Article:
General Motors Co. and POSCO Chemical plan to build a $400 million facility in Bécancour, Quebec to produce cathode active material (CAM) for GM’s Ultium batteries, which will power electric vehicles such as the Chevrolet Silverado EV, GMC HUMMER EV and Cadillac LYRIQ. The companies are working with the governments of Canada and Quebec on the project.
GM and POSCO previously announced plans to form a CAM processing joint venture in December 2021. Construction of the new facility, which will be operated by the joint venture, will begin immediately and create approximately 200 jobs. The project will allow for future expansion opportunities as GM continues to pursue future electric vehicle (EV) supply chain projects.
“GM and our supplier partners are creating a new, more secure and more sustainable ecosystem for EVs, built on a foundation of North American resources, technology and manufacturing expertise,” said Doug Parks, GM executive vice president, Global Product Development, Purchasing and Supply Chain. “Canada is playing an important role in our all-electric future, and we are grateful for the strong support we have received from local, provincial and national officials to grow a North American-focused EV value chain.”
The Quebec site will process CAM, a key battery material consisting of components like processed nickel, lithium and other materials representing about 40% of the cost of a battery cell.
“It is so exciting to see GM Canada and Quebec playing a key role in building the emerging ‘mines to mobility’ EV battery ecosystem in North America,” said Scott Bell, president and managing director, GM Canada. “With this new processing facility in Bécancour, GM will help lead the EV battery supply chain while also launching Canada’s first full EV manufacturing plant in Ingersoll, Ontario, later this year.”
“POSCO Chemical is set to expand battery material supplying capability across North America through establishing a cathode material plant in Canada,” said Min Kyung-Zoon, CEO of POSCO Chemical. “We will lead the successful transition to the EV era by further strengthening the strategic partnership with GM and securing a production line with world-class technological competitiveness.”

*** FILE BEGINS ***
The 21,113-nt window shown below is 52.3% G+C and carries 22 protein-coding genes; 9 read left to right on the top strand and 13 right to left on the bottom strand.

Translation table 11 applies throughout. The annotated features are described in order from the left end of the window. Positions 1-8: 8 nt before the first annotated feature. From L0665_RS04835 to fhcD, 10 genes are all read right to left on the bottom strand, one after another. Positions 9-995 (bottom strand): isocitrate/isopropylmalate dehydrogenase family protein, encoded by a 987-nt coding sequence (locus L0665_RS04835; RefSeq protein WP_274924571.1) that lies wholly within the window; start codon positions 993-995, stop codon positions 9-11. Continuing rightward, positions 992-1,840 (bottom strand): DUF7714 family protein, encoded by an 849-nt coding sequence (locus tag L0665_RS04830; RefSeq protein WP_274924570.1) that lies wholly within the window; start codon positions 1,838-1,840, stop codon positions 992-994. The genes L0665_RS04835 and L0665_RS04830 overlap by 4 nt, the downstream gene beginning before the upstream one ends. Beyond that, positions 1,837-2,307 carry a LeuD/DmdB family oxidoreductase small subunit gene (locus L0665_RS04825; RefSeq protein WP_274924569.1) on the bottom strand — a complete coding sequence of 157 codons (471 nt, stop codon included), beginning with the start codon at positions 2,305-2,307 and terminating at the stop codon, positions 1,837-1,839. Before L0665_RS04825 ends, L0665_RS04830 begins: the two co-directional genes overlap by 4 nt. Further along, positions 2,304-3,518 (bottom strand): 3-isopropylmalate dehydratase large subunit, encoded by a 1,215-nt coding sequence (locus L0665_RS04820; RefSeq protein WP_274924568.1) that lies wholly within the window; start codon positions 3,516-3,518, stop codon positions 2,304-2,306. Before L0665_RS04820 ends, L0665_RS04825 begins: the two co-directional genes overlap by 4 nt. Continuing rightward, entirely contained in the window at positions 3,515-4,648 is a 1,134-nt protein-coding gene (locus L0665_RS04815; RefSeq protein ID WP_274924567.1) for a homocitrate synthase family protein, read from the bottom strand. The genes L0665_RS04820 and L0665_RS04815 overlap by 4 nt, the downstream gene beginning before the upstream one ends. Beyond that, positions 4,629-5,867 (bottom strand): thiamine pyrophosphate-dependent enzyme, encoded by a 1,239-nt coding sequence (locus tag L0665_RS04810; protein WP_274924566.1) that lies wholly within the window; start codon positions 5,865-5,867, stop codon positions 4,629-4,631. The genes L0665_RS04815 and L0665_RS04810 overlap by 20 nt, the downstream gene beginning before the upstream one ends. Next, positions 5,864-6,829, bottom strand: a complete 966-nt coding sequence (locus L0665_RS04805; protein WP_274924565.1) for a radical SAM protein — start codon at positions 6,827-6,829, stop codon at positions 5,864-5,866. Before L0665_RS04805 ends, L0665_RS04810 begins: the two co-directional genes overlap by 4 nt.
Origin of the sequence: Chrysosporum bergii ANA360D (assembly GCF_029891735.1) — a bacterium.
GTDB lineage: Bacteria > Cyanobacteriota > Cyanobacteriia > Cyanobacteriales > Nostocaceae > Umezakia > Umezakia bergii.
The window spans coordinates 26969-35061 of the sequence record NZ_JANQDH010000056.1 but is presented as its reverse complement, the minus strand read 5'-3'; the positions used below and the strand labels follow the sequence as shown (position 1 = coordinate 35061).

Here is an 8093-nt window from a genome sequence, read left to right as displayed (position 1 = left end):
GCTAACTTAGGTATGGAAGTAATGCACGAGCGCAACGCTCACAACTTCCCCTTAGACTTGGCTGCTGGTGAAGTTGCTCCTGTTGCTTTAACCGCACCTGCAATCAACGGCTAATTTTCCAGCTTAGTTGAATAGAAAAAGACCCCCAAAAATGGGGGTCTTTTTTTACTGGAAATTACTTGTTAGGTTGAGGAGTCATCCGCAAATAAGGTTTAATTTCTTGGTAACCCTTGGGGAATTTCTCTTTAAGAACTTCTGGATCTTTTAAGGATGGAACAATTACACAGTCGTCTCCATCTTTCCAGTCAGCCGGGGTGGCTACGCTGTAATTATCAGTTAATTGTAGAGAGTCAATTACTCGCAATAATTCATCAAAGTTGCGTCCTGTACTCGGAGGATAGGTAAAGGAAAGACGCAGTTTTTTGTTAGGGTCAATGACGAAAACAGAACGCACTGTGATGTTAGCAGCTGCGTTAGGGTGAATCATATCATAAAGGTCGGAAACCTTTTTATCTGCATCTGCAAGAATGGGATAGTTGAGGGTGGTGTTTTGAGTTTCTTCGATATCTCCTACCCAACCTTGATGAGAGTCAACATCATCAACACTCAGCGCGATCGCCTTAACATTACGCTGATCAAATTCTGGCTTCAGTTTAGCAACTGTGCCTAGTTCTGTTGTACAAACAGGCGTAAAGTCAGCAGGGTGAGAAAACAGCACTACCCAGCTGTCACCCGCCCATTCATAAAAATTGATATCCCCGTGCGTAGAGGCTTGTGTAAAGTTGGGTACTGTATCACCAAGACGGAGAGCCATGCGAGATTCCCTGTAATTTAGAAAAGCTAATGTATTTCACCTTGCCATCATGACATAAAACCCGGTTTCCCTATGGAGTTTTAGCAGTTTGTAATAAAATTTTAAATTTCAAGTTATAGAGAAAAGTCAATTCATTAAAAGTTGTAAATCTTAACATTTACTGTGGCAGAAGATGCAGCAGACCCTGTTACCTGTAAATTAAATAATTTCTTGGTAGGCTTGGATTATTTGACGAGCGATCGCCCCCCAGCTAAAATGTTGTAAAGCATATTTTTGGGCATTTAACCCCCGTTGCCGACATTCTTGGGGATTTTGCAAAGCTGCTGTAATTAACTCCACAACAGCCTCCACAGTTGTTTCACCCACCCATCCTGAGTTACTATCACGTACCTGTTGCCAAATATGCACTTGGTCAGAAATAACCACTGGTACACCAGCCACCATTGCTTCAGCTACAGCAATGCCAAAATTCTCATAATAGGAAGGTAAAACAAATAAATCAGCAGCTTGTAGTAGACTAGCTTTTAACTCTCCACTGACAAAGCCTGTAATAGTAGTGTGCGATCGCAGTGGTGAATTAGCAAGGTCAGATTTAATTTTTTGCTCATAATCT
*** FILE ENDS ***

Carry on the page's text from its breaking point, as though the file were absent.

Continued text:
By the end of 2025, GM plans to have capacity to build 1 million electric vehicles in North America. The company’s goal is to have the majority of components (by value) sustainably sourced, processed or manufactured in North America.
New EV Chargers Coming To Thunder Bay
The Canadian government is making it easier to purchase, charge and drive electric vehicles (EVs) by investing $500,000 in the Thunder Bay Community Economic Development Inc. (CEDC) to support the installation of up to 63 EV chargers across Ontario.
“The CEDC is excited to bring more electric vehicle charging stations to the city and encourage the usage of smart technology in the transportation sector,” commented Eric Zakrewski, CEO, Thunder Bay CEDC. “Plug in Thunder Bay will support business owners, property owners, our academic institutions, indigenous groups and institutions, and many others cover up to 50% of costs to purchase and install EV charging stations. Through this funding, CEDC has the opportunity to support $1 million in electric vehicle infrastructure locally.”
The Honourable Patty Hajdu, Minister of Indigenous Services and Minister Responsible for the Federal Economic Development Agency for Northern Ontario, made the announcement on behalf of Jonathan Wilkinson, Minister of Natural Resources. The investment will be funded through the Natural Resources Canada’s Zero-Emission Vehicle Infrastructure Program (ZEVIP).
“We’re making electric vehicles more affordable and charging more accessible for Canadians from coast to coast to coast,” said Wilkinson. “Investing in more EV chargers, like the ones announced today in Ontario, will put more Canadians in the driver’s seat on the road to a net-zero future, and help achieve our climate goals.”
All EV chargers will be installed in public places, multi-unit residential buildings, on streets, at workplaces or facilities for servicing light-duty vehicle fleets by March 2023.
Since 2015, Canada has invested $1 billion to make EVs more affordable and chargers more accessible for Canadians. These investments support the establishment of a coast-to-coast network of chargers in local areas, while federal rebates of up to $5,000 are helping more Canadians make the switch to an EV. Canada’s is working toward ensuring all new passenger vehicles sold in Canada are zero-emission by 2035.